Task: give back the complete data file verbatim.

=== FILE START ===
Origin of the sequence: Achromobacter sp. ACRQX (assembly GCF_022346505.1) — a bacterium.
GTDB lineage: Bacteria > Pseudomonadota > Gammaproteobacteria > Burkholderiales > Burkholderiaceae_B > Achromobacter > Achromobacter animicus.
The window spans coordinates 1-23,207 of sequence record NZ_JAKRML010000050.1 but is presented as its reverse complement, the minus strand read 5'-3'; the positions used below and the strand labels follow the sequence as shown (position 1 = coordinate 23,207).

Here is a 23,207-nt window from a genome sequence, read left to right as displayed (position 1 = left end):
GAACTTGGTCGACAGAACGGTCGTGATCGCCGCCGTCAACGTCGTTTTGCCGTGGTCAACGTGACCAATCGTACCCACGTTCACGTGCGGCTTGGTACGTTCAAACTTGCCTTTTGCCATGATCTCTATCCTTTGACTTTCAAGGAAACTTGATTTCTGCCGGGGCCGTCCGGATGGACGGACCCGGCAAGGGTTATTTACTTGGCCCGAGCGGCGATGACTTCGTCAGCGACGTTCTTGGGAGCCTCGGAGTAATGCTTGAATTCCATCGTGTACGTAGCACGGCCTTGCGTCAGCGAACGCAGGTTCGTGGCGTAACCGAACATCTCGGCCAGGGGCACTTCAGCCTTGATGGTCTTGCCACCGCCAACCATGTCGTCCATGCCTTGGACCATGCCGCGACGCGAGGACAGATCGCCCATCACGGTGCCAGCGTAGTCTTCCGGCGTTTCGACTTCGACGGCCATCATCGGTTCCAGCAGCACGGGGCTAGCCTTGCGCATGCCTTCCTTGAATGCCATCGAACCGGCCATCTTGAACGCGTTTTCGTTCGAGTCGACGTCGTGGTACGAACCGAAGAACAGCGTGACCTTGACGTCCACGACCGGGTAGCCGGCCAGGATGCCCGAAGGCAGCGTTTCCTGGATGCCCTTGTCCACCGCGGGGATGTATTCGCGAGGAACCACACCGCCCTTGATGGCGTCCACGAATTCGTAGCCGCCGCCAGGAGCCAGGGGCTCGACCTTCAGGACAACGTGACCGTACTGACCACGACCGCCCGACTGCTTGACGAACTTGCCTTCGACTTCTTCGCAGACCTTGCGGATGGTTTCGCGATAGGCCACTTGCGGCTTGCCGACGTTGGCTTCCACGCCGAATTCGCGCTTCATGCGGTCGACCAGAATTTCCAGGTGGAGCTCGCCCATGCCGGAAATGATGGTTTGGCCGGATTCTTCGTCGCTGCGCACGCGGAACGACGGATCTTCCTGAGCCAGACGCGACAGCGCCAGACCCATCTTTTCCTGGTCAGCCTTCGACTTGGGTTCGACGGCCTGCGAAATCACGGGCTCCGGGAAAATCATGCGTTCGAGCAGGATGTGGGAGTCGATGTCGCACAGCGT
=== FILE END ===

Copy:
Origin of the sequence: Achromobacter sp. ACRQX (assembly GCF_022346505.1) — a bacterium.
GTDB lineage: Bacteria > Pseudomonadota > Gammaproteobacteria > Burkholderiales > Burkholderiaceae_B > Achromobacter > Achromobacter animicus.
The window spans coordinates 1-23,207 of sequence record NZ_JAKRML010000050.1 but is presented as its reverse complement, the minus strand read 5'-3'; the positions used below and the strand labels follow the sequence as shown (position 1 = coordinate 23,207).

Here is a 23,207-nt window from a genome sequence, read left to right as displayed (position 1 = left end):
GAACTTGGTCGACAGAACGGTCGTGATCGCCGCCGTCAACGTCGTTTTGCCGTGGTCAACGTGACCAATCGTACCCACGTTCACGTGCGGCTTGGTACGTTCAAACTTGCCTTTTGCCATGATCTCTATCCTTTGACTTTCAAGGAAACTTGATTTCTGCCGGGGCCGTCCGGATGGACGGACCCGGCAAGGGTTATTTACTTGGCCCGAGCGGCGATGACTTCGTCAGCGACGTTCTTGGGAGCCTCGGAGTAATGCTTGAATTCCATCGTGTACGTAGCACGGCCTTGCGTCAGCGAACGCAGGTTCGTGGCGTAACCGAACATCTCGGCCAGGGGCACTTCAGCCTTGATGGTCTTGCCACCGCCAACCATGTCGTCCATGCCTTGGACCATGCCGCGACGCGAGGACAGATCGCCCATCACGGTGCCAGCGTAGTCTTCCGGCGTTTCGACTTCGACGGCCATCATCGGTTCCAGCAGCACGGGGCTAGCCTTGCGCATGCCTTCCTTGAATGCCATCGAACCGGCCATCTTGAACGCGTTTTCGTTCGAGTCGACGTCGTGGTACGAACCGAAGAACAGCGTGACCTTGACGTCCACGACCGGGTAGCCGGCCAGGATGCCCGAAGGCAGCGTTTCCTGGATGCCCTTGTCCACCGCGGGGATGTATTCGCGAGGAACCACACCGCCCTTGATGGCGTCCACGAATTCGTAGCCGCCGCCAGGAGCCAGGGGCTCGACCTTCAGGACAACGTGACCGTACTGACCACGACCGCCCGACTGCTTGACGAACTTGCCTTCGACTTCTTCGCAGACCTTGCGGATGGTTTCGCGATAGGCCACTTGCGGCTTGCCGACGTTGGCTTCCACGCCGAATTCGCGCTTCATGCGGTCGACCAGAATTTCCAGGTGGAGCTCGCCCATGCCGGAAATGATGGTTTGGCCGGATTCTTCGTCGCTGCGCACGCGGAACGACGGATCTTCCTGAGCCAGACGCGACAGCGCCAGACCCATCTTTTCCTGGTCAGCCTTCGACTTGGGTTCGACGGCCTGCGAAATCACGGGCTCCGGGAAAATCATGCGTTCGAGCAGGATGTGGGAGTCGATGTCGCACAGCGT